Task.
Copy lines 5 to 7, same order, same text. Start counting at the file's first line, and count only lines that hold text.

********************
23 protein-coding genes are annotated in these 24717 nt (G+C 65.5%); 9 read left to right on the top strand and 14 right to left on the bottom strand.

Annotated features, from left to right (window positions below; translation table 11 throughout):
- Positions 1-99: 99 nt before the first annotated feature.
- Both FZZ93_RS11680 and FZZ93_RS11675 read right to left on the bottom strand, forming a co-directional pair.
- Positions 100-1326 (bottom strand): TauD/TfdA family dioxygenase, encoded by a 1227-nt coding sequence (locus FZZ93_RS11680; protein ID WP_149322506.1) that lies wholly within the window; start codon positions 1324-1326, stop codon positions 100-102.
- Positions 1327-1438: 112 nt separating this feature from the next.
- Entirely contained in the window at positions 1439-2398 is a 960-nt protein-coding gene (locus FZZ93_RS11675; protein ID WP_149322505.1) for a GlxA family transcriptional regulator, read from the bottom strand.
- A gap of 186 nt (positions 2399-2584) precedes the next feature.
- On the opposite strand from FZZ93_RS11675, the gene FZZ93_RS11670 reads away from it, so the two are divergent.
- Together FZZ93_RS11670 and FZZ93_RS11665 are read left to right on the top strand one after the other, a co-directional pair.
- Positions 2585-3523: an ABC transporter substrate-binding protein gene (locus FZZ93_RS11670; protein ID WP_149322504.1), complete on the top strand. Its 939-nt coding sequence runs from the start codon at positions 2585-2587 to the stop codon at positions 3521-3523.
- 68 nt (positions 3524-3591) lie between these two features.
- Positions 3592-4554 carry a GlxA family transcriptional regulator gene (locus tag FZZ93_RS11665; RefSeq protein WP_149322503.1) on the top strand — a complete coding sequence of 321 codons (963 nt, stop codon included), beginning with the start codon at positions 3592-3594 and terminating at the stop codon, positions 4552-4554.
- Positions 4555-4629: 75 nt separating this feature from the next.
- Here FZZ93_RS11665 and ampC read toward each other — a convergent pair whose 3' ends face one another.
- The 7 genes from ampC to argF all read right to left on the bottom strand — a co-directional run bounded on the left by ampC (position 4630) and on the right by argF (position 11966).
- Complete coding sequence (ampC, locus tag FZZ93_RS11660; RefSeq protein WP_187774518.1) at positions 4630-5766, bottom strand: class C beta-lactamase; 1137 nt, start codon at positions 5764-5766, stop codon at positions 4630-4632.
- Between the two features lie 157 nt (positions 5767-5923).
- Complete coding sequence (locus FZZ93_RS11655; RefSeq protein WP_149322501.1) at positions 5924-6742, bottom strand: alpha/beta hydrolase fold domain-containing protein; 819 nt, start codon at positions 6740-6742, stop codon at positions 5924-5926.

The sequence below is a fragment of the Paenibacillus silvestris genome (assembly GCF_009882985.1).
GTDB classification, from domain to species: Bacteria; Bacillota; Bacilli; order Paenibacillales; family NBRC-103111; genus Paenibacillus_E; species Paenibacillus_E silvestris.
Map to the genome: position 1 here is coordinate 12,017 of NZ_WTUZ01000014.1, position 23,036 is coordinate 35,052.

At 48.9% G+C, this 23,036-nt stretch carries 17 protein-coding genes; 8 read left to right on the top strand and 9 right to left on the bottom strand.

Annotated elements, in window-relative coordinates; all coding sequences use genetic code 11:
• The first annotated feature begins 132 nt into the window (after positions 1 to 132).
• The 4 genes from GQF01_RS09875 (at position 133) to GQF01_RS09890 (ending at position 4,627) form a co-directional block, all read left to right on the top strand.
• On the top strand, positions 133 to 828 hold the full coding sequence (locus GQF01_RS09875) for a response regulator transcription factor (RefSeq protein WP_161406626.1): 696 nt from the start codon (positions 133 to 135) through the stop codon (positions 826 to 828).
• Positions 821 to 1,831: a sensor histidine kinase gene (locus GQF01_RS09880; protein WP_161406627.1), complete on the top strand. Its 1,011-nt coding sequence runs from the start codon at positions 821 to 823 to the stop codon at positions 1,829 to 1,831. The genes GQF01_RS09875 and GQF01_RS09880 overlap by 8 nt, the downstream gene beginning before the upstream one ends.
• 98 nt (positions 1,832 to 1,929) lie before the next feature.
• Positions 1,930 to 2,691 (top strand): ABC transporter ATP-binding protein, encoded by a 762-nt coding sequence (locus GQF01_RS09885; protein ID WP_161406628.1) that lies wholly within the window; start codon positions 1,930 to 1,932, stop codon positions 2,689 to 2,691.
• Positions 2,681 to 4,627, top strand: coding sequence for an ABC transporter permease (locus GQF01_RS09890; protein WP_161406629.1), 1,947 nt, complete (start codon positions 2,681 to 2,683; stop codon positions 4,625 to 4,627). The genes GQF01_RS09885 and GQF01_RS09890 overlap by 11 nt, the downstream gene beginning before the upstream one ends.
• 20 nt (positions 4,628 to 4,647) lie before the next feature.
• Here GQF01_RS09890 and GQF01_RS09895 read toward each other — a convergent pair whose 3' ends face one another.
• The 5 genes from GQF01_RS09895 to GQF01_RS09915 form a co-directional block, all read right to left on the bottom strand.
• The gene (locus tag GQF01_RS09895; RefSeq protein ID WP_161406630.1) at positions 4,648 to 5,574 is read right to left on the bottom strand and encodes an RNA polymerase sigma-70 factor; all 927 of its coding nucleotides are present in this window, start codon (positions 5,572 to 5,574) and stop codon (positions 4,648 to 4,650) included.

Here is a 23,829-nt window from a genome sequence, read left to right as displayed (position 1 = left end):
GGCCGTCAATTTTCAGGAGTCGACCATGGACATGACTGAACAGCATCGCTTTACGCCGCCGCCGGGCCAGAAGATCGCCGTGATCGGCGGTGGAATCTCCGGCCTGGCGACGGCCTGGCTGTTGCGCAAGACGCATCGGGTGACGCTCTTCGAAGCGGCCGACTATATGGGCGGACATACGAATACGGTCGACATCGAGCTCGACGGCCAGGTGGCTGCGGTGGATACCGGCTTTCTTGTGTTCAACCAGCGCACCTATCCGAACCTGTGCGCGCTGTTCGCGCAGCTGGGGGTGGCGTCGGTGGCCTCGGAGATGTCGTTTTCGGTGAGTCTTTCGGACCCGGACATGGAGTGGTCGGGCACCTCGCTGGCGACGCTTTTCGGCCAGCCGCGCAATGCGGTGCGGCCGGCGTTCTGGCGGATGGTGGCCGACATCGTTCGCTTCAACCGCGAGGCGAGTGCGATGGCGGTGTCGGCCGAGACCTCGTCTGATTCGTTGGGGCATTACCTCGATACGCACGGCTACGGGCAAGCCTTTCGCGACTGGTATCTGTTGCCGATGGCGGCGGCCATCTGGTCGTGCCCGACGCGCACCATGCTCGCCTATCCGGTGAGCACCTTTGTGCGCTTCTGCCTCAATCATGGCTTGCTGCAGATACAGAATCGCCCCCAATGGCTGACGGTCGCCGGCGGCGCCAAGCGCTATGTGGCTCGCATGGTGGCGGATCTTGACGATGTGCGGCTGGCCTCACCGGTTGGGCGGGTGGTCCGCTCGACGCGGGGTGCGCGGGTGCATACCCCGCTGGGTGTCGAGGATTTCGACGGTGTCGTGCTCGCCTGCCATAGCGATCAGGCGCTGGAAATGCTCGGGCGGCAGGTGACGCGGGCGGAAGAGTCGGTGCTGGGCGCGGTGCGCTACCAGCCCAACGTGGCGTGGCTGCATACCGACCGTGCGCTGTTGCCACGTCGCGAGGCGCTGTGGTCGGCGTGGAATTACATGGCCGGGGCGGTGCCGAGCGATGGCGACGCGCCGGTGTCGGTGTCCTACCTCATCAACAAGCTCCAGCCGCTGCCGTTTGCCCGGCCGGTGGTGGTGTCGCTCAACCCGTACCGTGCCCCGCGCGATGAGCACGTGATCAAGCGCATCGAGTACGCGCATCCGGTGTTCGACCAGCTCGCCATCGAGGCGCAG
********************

- Positions 100-1326 (bottom strand): TauD/TfdA family dioxygenase, encoded by a 1227-nt coding sequence (locus FZZ93_RS11680; protein ID WP_149322506.1) that lies wholly within the window; start codon positions 1324-1326, stop codon positions 100-102.
- Positions 1327-1438: 112 nt separating this feature from the next.
- Entirely contained in the window at positions 1439-2398 is a 960-nt protein-coding gene (locus FZZ93_RS11675; protein ID WP_149322505.1) for a GlxA family transcriptional regulator, read from the bottom strand.